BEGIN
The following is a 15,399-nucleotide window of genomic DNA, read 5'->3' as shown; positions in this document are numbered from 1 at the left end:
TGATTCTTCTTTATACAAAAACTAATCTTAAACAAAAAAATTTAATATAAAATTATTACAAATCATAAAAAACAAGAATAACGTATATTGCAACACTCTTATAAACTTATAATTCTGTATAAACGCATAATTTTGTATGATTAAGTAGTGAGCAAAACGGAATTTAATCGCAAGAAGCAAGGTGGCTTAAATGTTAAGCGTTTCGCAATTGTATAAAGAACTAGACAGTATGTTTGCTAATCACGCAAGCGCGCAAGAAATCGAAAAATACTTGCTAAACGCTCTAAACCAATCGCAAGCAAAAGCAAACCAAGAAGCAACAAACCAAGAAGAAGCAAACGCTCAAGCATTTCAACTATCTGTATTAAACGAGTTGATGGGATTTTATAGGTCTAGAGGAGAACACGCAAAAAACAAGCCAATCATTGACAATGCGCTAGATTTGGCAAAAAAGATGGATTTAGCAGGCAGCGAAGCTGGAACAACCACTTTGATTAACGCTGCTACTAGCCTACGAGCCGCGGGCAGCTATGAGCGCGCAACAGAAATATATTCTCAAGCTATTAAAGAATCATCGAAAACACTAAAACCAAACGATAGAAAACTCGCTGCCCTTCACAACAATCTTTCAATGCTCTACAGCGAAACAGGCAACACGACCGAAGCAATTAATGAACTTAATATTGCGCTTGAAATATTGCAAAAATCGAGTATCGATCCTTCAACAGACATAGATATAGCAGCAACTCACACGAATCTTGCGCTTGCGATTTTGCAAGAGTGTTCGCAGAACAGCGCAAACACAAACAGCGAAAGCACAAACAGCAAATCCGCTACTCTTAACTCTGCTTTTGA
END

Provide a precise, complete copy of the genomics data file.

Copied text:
The following is a 15,399-nucleotide window of genomic DNA, read 5'->3' as shown; positions in this document are numbered from 1 at the left end:
TGATTCTTCTTTATACAAAAACTAATCTTAAACAAAAAAATTTAATATAAAATTATTACAAATCATAAAAAACAAGAATAACGTATATTGCAACACTCTTATAAACTTATAATTCTGTATAAACGCATAATTTTGTATGATTAAGTAGTGAGCAAAACGGAATTTAATCGCAAGAAGCAAGGTGGCTTAAATGTTAAGCGTTTCGCAATTGTATAAAGAACTAGACAGTATGTTTGCTAATCACGCAAGCGCGCAAGAAATCGAAAAATACTTGCTAAACGCTCTAAACCAATCGCAAGCAAAAGCAAACCAAGAAGCAACAAACCAAGAAGAAGCAAACGCTCAAGCATTTCAACTATCTGTATTAAACGAGTTGATGGGATTTTATAGGTCTAGAGGAGAACACGCAAAAAACAAGCCAATCATTGACAATGCGCTAGATTTGGCAAAAAAGATGGATTTAGCAGGCAGCGAAGCTGGAACAACCACTTTGATTAACGCTGCTACTAGCCTACGAGCCGCGGGCAGCTATGAGCGCGCAACAGAAATATATTCTCAAGCTATTAAAGAATCATCGAAAACACTAAAACCAAACGATAGAAAACTCGCTGCCCTTCACAACAATCTTTCAATGCTCTACAGCGAAACAGGCAACACGACCGAAGCAATTAATGAACTTAATATTGCGCTTGAAATATTGCAAAAATCGAGTATCGATCCTTCAACAGACATAGATATAGCAGCAACTCACACGAATCTTGCGCTTGCGATTTTGCAAGAGTGTTCGCAGAACAGCGCAAACACAAACAGCGAAAGCACAAACAGCAAATCCGCTACTCTTAACTCTGCTTTTGA